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84 new cases of HIV diagnosed in Northern Ireland last year

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During 2017, of the 84 new cases diagnosed in Northern Ireland, 45 (54%) occurred through MSM transmission, while 26 (31%) occurred through heterosexual transmission

During 2017, of the 84 new cases diagnosed in Northern Ireland, 45 (54%) occurred through MSM transmission, while 26 (31%) occurred through heterosexual transmission

During 2017, of the 84 new cases diagnosed in Northern Ireland, 45 (54%) occurred through MSM transmission, while 26 (31%) occurred through heterosexual transmission

More than 80 new cases of HIV were diagnosed in Northern Ireland last year, health officials have said.

A total of 1,073 people here are living with the virus, according to the Public Health Agency (PHA).

The figures emerged ahead of World Aids Day on Saturday.

HIV - human immunodeficiency virus - is a virus that damages the cells in the immune system and weakens the carrier's ability to fight everyday infections and disease.

Currently there is no cure for HIV, but there are effective drug treatments that enable most people with the virus to live a long and healthy life.

The new PHA report revealed that there were 84 new cases of HIV diagnosed here in 2017.

Dr Claire Neill, specialist registrar with the PHA, said: "Many people living with HIV have no obvious signs or symptoms, so the only way of knowing if you have the virus is by taking a HIV test.

"It is important not to delay if you have put yourself at risk. Seek advice and take the test as soon as you can.

"A significant number of people are being diagnosed at a late stage, which means that the virus may have already had a significant impact on their health.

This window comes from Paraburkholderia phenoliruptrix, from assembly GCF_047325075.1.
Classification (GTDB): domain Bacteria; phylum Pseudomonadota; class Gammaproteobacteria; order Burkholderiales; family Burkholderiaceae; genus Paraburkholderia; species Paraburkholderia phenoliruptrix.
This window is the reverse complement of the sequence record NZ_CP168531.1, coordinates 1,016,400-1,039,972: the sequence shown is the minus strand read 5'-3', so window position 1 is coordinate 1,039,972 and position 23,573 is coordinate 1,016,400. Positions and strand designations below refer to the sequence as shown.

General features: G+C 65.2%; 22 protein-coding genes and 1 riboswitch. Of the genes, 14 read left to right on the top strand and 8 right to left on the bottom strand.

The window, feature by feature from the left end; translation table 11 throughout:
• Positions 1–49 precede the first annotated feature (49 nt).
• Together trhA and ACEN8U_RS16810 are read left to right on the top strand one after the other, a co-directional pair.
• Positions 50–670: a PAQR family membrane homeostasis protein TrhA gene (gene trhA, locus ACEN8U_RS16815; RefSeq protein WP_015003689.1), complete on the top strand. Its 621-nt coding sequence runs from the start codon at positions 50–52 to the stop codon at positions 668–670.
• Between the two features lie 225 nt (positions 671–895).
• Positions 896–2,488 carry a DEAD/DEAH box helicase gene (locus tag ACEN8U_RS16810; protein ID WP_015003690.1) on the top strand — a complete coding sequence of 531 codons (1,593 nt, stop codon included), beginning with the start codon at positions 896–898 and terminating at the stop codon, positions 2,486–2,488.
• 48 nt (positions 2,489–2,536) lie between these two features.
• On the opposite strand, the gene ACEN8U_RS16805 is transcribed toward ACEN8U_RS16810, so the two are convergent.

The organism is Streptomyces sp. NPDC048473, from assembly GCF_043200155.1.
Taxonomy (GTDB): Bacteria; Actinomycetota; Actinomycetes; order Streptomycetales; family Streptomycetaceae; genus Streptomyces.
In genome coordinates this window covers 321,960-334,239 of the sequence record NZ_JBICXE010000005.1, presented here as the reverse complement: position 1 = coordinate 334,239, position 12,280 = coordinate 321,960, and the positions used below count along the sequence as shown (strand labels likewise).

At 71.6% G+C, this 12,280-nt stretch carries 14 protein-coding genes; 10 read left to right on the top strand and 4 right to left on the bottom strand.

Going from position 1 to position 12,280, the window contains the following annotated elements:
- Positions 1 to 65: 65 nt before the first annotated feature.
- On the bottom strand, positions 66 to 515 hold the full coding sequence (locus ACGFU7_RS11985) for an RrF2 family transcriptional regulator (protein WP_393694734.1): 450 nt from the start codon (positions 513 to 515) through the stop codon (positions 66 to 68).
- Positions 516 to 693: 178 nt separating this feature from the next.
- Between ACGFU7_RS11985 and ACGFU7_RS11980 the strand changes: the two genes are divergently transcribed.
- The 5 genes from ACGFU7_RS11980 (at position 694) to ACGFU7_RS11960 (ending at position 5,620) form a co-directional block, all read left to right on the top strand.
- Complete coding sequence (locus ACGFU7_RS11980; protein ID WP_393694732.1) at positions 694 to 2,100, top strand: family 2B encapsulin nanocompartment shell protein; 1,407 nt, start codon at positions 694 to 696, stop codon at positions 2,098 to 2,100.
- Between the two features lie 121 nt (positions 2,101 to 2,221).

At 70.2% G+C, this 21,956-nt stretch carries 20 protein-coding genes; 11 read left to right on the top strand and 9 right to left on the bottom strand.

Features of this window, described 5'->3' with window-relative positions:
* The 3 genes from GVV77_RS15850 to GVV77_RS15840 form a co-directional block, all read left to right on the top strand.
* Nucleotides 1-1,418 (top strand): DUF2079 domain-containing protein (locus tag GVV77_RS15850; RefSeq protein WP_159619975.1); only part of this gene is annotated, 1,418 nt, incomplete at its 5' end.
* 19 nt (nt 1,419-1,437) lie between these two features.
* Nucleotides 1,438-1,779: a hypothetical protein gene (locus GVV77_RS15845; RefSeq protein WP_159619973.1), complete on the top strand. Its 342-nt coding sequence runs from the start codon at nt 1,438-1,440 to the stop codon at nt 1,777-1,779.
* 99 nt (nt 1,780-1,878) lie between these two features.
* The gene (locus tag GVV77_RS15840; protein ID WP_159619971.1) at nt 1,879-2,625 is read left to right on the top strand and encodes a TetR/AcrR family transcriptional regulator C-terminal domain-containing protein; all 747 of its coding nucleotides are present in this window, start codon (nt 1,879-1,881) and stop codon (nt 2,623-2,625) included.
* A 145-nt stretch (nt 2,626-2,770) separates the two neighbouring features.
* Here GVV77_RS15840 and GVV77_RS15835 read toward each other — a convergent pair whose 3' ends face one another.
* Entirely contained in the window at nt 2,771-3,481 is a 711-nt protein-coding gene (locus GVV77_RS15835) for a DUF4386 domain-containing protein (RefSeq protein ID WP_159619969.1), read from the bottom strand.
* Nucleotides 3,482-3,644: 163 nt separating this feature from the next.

"The earlier the condition is diagnosed, the more successful treatment is likely to be, so it is very important to get tested if you think there's a chance that you might have contracted HIV."

According to Dr Neill, people with HIV have a near-normal life expectancy if diagnosed early and treated promptly.

"It is estimated that the majority of onward transmission is from those with undiagnosed HIV," she added.

"Once diagnosed, individuals are less likely to pass on their infection due to treatment and changing their behaviour, so it is essential for both the person with HIV and anyone with whom they may have sex, that the condition is diagnosed early."

The main routes of transmission remain sexual contact involving men who have sex with men (MSM) and sexual contact between men and women.

During 2017, of the 84 new cases diagnosed in Northern Ireland, 45 (54%) occurred through MSM transmission, while 26 (31%) occurred through heterosexual transmission.

Thirty-one (41%) new HIV diagnoses were made at a late stage.

Urging more awareness, Dr Neill added: "People are still contracting HIV here, so I want to stress the importance of taking steps to reduce your likelihood of getting the virus.

"If you have unprotected sex, you could effectively be sleeping with everyone your partner's ever slept with, putting yourself at risk of getting HIV or another STI.

"If you are sexually active, use condoms, limit your number of sexual partners and get tested if you think you might be at risk," she said.

Belfast Telegraph